Nepal: Improving the effectiveness of international humanitarian law

21 May 2016
Nepal: Improving the effectiveness of international humanitarian law
Panellists listen intently to comments during an interactive session on restorative and transitional justice for international crimes. CC-BY-NC-ND / ICRC / B. Kafle

Judges, prosecutors and court officers gathered in Kathmandu on 25–26 March for a seminar on international humanitarian law (IHL) at which national and international experts gave presentations on IHL, including case studies on a variety of related topics.

The Workshop on International Humanitarian Law for Judges, Prosecutors and Court Officers, organized for the first time by the National Judicial Academy in conjunction with the ICRC, took place at the training centre of the National Judicial Academy in Kathmandu.

In her opening address, Dragana Kojic, head of the ICRC delegation in Kathmandu, said: "Without doubt, the judicial system has become more and more involved in dealing with IHL by applying its norms and, through that process, interpreting them. This is not only done through international courts. National jurisdictions have in many cases also been instrumental in making protections established under IHL more effective."

Kojic expressed appreciation for the tireless efforts that went into making the workshop a success. She said the ICRC was privileged to work with the dedicated and insightful members of the Academy.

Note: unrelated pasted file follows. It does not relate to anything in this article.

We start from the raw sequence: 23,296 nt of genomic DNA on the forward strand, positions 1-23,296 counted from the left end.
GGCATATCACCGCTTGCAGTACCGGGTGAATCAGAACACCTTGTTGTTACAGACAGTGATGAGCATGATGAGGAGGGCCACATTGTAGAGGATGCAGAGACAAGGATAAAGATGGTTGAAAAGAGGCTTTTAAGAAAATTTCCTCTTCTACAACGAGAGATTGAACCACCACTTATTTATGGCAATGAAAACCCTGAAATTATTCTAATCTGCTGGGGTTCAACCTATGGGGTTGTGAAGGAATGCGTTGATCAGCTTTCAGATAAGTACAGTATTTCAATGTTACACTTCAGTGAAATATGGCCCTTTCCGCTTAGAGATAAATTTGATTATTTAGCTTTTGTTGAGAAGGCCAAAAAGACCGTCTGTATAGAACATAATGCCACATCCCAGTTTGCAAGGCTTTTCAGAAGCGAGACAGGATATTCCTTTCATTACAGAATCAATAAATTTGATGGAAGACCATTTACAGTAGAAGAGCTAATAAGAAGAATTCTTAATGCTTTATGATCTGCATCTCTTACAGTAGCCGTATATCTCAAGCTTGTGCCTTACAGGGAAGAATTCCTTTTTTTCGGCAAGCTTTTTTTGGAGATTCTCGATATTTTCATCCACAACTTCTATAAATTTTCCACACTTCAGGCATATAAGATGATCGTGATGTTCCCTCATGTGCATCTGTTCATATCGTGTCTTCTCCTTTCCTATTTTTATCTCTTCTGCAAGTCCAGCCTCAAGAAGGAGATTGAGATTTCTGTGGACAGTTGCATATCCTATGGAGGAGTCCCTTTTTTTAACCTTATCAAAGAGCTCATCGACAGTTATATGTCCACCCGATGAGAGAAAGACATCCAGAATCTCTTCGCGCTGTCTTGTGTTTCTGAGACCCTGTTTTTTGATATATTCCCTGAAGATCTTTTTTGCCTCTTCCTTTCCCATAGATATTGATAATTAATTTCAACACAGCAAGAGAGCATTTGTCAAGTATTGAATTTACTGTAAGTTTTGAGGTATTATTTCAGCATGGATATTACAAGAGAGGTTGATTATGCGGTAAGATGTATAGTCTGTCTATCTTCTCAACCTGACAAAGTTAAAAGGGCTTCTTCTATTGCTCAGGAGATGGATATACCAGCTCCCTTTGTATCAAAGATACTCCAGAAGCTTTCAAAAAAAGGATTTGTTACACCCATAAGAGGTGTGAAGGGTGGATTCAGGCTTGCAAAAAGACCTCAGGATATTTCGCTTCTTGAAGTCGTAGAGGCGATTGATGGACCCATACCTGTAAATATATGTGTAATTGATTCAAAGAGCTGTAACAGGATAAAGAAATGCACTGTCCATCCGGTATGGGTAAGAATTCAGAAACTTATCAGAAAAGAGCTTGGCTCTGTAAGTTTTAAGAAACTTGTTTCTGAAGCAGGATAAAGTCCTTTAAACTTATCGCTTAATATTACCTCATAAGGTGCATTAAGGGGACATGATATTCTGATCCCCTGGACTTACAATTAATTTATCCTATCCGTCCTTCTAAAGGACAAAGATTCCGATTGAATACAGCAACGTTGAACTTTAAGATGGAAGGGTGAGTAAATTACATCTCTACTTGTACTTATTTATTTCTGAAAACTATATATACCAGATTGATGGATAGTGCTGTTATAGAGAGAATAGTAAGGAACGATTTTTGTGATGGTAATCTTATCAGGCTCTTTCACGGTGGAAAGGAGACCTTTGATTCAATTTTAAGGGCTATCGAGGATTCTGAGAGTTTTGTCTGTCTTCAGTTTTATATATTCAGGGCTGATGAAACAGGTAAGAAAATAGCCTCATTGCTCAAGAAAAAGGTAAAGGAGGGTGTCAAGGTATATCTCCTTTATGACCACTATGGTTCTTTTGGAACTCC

The Honourable Keshari Raj Pandit, the Academy's executive director, affirmed that the workshop could not have taken place at a more opportune moment. "I found topics discussed during the workshop to be very relevant, and I believe the workshop as a whole was successful in providing a broader understanding of IHL amongst participants," he said.

Case studies

Twenty-four people – including eight district judges – took part in the workshop. Themes discussed included IHL and the work of national judicial authorities, repression of serious violations of IHL at national and international level, restorative and transitional justice for international crimes, and the missing and the role of judicial authorities in the application of IHL and human rights law.

In a session devoted to case studies, participants were divided into groups and given different sets of questions to work on, after which they presented their observations to the full workshop. A panel discussion on restorative and transitional justice for international crimes proved highly interactive as participants enriched the discussions with their comments. The panel comprised two representatives each from the Truth and Reconciliation Commission and the Commission of Investigation on Enforced Disappeared Persons, and one Supreme Court advocate, and was chaired and facilitated by the executive director of the Academy.

 

 

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